Ana L. Avendano on How to Get Started with Embroidery

Ana L. Avendano on How to Get Started with Embroidery

Ana Avendano Attorney

Ana L. Avendano works as an attorney in the Washington, D.C. area, and in her spare time, enjoys stress-busting hobbies like quilting and embroidery. In the following article, Ana explains how someone can get started in the craft.

It’s a skill that dates back over 30,000 years, but there’s a reason embroidery is still going strong.

Embroidery takes minutes to pick up and start, but a lifetime to hone and perfect. It’s relaxing, creative, inexpensive, and has a host of fans all over the world who love to share tips and patterns with each other. It doesn’t take a great deal to get going but is limitless in its potential!

There’s No Need to Spend a Fortune

Ana L. Avendano explains that embroidery is a huge business, and for those who love collecting, it’s very easy to spend hundreds of dollars on the hobby. But for those just getting started, the basics are simple to source and costs about as much as a cup of coffee.

Ana L. Avendano explains what’s needed to get started:

  • Fabric on which to embroider – it doesn’t have to be anything special; even an old cotton t-shirt will do to practice on, but ideally the fabric should be cotton or linen explains Ana L. Avendano. Aida cloth is not for embroidery, but rather for cross-stitch, so be mindful of this when searching for fabric.
  • An Embroidery Hoop – Hoops keep the fabric stable, and the stitches at an even tension. Hoops are easy to find, cost next to nothing, and ask around to some friends, they may have or know someone with a hoop lying around. The great thing about hoops is that they can be used to frame the completed projects, too.
  • Floss – Similar to dental floss (and not to be confused with it), embroidery floss is a thin, floss-like thread. Ana L. Avendano says that the colors range the whole spectrum of the rainbow. Floss is easily found, but die-hard embroiderers will advise against being frugal. Cheap threads break easily. (Maybe something to consider with a little more experience).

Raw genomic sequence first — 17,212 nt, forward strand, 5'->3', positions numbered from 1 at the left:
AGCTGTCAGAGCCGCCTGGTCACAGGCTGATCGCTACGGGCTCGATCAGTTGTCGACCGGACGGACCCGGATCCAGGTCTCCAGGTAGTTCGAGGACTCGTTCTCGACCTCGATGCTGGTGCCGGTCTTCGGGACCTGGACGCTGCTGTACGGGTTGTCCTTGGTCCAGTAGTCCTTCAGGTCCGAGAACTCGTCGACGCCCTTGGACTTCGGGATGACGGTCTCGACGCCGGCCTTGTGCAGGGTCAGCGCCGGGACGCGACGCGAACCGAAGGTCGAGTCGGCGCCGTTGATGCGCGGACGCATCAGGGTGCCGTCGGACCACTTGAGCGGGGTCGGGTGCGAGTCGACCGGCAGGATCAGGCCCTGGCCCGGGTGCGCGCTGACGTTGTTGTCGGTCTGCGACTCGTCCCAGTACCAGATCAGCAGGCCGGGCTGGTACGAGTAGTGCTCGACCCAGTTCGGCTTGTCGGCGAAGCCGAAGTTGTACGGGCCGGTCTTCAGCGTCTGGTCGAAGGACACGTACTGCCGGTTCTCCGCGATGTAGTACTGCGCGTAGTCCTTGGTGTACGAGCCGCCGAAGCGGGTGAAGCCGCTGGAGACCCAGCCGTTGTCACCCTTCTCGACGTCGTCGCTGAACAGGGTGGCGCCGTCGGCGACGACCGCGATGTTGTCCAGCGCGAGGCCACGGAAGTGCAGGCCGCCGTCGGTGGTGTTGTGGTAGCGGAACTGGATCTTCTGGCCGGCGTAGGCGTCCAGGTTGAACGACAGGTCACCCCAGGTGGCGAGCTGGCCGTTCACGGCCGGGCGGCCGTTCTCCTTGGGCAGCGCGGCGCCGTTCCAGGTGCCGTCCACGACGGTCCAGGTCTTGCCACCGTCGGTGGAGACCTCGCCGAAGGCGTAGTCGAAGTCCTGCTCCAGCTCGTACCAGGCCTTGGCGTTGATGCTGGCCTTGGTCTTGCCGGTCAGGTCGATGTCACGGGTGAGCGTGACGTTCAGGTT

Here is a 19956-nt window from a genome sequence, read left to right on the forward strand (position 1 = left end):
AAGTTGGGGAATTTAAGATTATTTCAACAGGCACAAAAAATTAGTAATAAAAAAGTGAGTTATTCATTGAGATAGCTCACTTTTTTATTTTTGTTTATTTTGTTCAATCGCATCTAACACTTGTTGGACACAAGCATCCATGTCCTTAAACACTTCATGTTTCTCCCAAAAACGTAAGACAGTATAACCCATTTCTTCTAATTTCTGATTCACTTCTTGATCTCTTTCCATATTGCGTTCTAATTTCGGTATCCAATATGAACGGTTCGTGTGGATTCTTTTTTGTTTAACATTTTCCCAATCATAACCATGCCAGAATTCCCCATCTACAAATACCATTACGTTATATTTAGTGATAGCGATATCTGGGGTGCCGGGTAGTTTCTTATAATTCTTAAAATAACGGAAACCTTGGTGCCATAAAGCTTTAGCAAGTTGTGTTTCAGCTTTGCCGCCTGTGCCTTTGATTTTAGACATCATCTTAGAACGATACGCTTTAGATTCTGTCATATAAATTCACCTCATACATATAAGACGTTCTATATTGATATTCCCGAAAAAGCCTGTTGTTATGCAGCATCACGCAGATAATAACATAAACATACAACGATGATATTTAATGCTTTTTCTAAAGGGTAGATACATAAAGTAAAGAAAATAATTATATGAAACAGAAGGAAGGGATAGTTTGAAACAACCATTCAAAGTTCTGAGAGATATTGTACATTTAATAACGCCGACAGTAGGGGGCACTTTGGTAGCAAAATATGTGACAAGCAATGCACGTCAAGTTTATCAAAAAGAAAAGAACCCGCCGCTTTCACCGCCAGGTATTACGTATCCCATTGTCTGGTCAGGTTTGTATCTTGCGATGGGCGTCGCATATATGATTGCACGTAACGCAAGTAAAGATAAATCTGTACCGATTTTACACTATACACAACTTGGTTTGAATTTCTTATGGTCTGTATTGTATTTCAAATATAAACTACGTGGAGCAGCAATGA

• Needles – Specifically, sizes 7 and 9 work best. But it depends on the fabric and floss being used. It’s best to buy an entire set of different sizes for several dollars and experiment with the best ones for the purpose.

Ana Avendano, attorney says that there are other materials that will help make the hobby easier, such as embroidery scissors, fabric scissors or pinking shears to seal around the edges of the fabric and prevent fraying, but these aren’t necessary to get started. Nail scissors can snip thread until the time comes to buy embroidery scissors.

Ana Avendano AttorneyAnd Now: To Stitching!

Ana Avendano, attorney says that once the fabric is in the hoop and the needle’s been threaded, it’s time to start stitching. Following pre-set patterns can be very helpful for beginners, but it’s also easy to lightly trace a pattern onto the fabric and stitch over it.

There are a variety of stitches to use, and it depends on the texture, thickness, and desired effect of the completed project. This guide to stitches at is a great resource for new embroiders to tackle every stitch they could think of, from the simple back stitch, to bullion knots, and beyond explains Ana Avendano attorney.

Machine Stitching

While hand embroidery is a relaxing, slow-going process, machine embroidery is much faster and can get the job completed in a fraction of the time. For some avid embroideries in the industry, it’s considered cheating explains Ana L. Avendano. For others, it’s the only way to get the designs they desire on their textile projects.

There are real benefits to using a machine: Speed, time, users are less prone to make mistakes, and there will be a more uniform style across several different pieces using the same design. For those looking to carve out their own space in the industry, investing in an embroidery machine is a sound investment choice.

However, Ana L. Avendano explains that machines can be costly to buy, complicated to set up, and require professional intervention when they break or need replacement parts. For those with little to no experience in the embroidery field, hand embroidery is usually the preference.

Don’t be Intimidated by Social Media Embroiderers

There are those who have made embroidery not just their favorite hobby but their entire industry. These people have dedicated years to the craft and with some social media savvy have also managed to generate followings and even revenue from their projects.

Ana L. Avendano explains that there’s no need to be intimidated by these professionals: embroidery isn’t a race, or a contest of any kind. It’s a enjoyable hobby that can be deeply stimulating and rewarding.

Viewing embroidery as a hobby that results in beautiful creations that can be gifted to friends and family or hung up on the walls of the home should mean that it brings with it a real sense of fulfillment. Millions of embroiders over the past 30,000 years are testament to this timeless hobby.